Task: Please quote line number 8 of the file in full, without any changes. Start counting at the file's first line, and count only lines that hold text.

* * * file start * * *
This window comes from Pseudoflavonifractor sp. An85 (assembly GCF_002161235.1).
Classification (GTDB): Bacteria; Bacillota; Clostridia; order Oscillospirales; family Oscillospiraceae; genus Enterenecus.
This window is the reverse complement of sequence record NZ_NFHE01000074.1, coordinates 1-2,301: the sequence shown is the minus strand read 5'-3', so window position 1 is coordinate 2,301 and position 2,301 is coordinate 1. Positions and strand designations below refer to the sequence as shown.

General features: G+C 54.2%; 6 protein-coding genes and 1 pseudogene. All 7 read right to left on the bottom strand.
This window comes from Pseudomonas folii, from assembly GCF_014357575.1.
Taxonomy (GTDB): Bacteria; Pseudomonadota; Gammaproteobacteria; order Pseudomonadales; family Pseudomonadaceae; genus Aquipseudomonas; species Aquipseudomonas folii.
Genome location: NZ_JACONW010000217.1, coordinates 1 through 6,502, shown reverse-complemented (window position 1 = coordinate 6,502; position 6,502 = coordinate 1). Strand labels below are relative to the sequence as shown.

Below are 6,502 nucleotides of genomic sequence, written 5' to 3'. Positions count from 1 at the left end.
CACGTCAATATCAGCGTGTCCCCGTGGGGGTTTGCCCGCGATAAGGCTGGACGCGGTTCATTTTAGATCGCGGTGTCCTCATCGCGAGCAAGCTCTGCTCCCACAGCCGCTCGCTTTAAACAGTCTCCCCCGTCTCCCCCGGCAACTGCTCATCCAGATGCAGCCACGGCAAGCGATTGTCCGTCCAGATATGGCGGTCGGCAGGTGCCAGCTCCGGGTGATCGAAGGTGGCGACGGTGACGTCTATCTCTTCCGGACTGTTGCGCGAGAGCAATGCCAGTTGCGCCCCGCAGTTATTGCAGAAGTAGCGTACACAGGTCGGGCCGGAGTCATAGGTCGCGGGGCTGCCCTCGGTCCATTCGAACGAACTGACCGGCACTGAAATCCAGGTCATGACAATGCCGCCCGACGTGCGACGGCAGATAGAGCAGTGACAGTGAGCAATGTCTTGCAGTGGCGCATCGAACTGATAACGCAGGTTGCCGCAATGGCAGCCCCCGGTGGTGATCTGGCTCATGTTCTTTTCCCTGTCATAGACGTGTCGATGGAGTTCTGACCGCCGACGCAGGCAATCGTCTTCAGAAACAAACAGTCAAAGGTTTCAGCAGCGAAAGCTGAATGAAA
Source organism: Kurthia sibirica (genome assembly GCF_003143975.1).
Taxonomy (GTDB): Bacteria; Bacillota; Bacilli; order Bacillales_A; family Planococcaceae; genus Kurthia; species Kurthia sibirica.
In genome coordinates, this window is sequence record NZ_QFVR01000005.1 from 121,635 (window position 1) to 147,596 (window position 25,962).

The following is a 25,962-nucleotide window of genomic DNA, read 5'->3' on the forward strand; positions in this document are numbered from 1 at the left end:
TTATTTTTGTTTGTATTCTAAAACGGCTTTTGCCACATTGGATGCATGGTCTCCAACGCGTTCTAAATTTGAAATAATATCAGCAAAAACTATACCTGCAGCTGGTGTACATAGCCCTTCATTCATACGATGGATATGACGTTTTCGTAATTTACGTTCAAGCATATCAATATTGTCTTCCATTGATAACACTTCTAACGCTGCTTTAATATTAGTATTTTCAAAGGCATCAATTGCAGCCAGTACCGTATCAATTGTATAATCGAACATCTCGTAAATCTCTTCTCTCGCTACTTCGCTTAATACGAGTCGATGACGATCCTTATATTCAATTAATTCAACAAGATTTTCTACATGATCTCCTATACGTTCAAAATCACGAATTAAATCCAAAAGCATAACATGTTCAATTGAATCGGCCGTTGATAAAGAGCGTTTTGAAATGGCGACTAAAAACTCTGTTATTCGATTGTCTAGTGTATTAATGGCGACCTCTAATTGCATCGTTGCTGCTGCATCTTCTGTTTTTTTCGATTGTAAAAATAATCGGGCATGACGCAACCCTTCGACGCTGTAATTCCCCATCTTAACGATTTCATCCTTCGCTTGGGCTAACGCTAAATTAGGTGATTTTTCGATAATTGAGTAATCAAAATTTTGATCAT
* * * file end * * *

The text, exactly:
Below are 6,502 nucleotides of genomic sequence, written 5' to 3'. Positions count from 1 at the left end.